In humans it inserts along a roughened line deep in the groove. In other
mammals (most, I believe) it is an actual projection.

Robert E. Druzinsky, Ph.D.
Clinical Associate Professor
Dept. of Oral Biology
College of Dentistry
University of Illinois at Chicago
801 S. Paulina
Chicago, IL 60612
druzinsk@uic.edu

Office: 312-996-0406
Lab: 312-996-0629
Website: www.peerj.com/RobertDruzinsky

On Tue, Jan 26, 2016 at 5:03 PM, Chris Mungall notifications@github.com
wrote:

wikipedia says it inserts into
https://en.wikipedia.org/wiki/Bicipital_groove

is the process in the groove, or does the insertion vary?


Reply to this email directly or view it on GitHub
#1192 (comment)
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In that case we either have to make use of the taxon specific GCI pattern and say

(LDM and part_of some (mammal and not primate and not ...) ) attaches_to some LDP

I believe it should be fine to make an all-some for the reciprocal: e.g. every instance of LDP attaches to an LDM

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cmungall commented Jan 27, 2016

In that case we either have to make use of the taxon specific GCI pattern and say

(LDM and part_of some (mammal and not primate and not ...) ) attaches_to some LDP

I believe it should be fine to make an all-some for the reciprocal: e.g. every instance of LDP attaches to an LDM

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RDruzinsky Jan 27, 2016

That's fine. I don't know what the distribution is across mammals.

It does bother me that the definitions are circular. E.g., the latissimus
dorsi process is the attachment site of the latissimus dorsi muscle, etc.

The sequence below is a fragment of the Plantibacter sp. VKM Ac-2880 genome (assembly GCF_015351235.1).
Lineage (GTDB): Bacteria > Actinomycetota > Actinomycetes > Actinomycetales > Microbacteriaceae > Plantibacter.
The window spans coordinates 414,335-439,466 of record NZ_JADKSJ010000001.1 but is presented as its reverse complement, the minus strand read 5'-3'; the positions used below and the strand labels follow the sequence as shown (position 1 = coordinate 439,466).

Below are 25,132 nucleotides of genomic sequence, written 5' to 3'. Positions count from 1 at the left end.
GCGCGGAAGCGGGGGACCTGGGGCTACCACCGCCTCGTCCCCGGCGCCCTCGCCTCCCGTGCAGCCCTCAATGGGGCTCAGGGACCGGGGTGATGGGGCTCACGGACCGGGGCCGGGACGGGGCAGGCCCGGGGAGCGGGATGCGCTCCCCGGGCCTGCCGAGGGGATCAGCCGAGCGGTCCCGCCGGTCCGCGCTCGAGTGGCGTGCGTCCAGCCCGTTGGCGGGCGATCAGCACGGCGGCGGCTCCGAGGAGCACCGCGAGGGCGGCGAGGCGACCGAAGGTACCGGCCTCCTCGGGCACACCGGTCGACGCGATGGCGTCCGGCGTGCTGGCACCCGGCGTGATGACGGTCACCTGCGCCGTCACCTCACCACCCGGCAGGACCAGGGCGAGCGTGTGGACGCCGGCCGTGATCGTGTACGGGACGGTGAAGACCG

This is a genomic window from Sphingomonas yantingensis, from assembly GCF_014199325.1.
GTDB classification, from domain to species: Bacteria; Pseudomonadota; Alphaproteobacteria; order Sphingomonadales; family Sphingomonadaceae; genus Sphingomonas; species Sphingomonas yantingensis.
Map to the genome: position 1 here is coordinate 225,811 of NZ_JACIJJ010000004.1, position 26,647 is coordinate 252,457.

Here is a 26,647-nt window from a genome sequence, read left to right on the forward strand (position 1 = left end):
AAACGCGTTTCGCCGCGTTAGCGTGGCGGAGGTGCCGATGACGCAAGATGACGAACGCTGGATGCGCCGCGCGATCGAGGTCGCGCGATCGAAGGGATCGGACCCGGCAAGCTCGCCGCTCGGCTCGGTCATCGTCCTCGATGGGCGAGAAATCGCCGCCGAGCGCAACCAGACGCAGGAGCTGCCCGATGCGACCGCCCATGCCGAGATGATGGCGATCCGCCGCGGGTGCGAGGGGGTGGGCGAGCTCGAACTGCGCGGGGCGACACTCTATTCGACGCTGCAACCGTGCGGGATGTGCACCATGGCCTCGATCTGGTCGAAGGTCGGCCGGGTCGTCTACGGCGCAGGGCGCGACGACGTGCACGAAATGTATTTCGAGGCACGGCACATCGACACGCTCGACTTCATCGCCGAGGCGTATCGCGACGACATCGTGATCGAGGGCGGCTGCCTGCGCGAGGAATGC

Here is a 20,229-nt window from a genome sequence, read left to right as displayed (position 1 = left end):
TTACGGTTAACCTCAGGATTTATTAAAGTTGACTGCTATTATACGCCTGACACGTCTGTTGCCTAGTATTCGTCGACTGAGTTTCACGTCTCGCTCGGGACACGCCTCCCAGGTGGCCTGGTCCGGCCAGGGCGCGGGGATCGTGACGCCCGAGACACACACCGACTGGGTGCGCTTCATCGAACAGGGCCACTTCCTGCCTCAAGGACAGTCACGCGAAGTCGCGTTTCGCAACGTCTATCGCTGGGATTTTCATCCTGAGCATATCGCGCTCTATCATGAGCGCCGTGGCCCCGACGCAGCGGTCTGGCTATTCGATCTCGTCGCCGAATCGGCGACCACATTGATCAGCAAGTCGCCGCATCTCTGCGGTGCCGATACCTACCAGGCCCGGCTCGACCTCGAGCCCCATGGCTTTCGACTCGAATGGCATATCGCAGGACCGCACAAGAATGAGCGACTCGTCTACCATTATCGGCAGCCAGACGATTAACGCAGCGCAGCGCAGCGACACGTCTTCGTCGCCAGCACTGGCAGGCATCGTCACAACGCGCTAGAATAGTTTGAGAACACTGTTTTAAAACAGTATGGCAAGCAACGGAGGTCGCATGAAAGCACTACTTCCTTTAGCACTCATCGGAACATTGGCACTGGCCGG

Robert E. Druzinsky, Ph.D.
Clinical Associate Professor
Dept. of Oral Biology
College of Dentistry
University of Illinois at Chicago
801 S. Paulina
Chicago, IL 60612
druzinsk@uic.edu

Office: 312-996-0406
Lab: 312-996-0629
Website: www.peerj.com/RobertDruzinsky

On Tue, Jan 26, 2016 at 7:24 PM, Chris Mungall notifications@github.com
wrote:

In that case we either have to make use of the taxon specific GCI
https://github.com/obophenotype/uberon/wiki/Evolutionary-variability-GCIs
pattern and say

(LDM and part_of some (mammal and not primate and not ...) ) attaches_to some LDP

I believe it should be fine to make an all-some for the reciprocal: e.g.
every instance of LDP attaches to an LDM


Reply to this email directly or view it on GitHub
#1192 (comment)
.

RDruzinsky commented Jan 27, 2016

That's fine. I don't know what the distribution is across mammals.

It does bother me that the definitions are circular. E.g., the latissimus
dorsi process is the attachment site of the latissimus dorsi muscle, etc.

Robert E. Druzinsky, Ph.D.
Clinical Associate Professor
Dept. of Oral Biology
College of Dentistry
University of Illinois at Chicago
801 S. Paulina
Chicago, IL 60612
druzinsk@uic.edu

Office: 312-996-0406
Lab: 312-996-0629
Website: www.peerj.com/RobertDruzinsky

On Tue, Jan 26, 2016 at 7:24 PM, Chris Mungall notifications@github.com
wrote:

In that case we either have to make use of the taxon specific GCI
https://github.com/obophenotype/uberon/wiki/Evolutionary-variability-GCIs
pattern and say

(LDM and part_of some (mammal and not primate and not ...) ) attaches_to some LDP

I believe it should be fine to make an all-some for the reciprocal: e.g.
every instance of LDP attaches to an LDM


Reply to this email directly or view it on GitHub
#1192 (comment)
.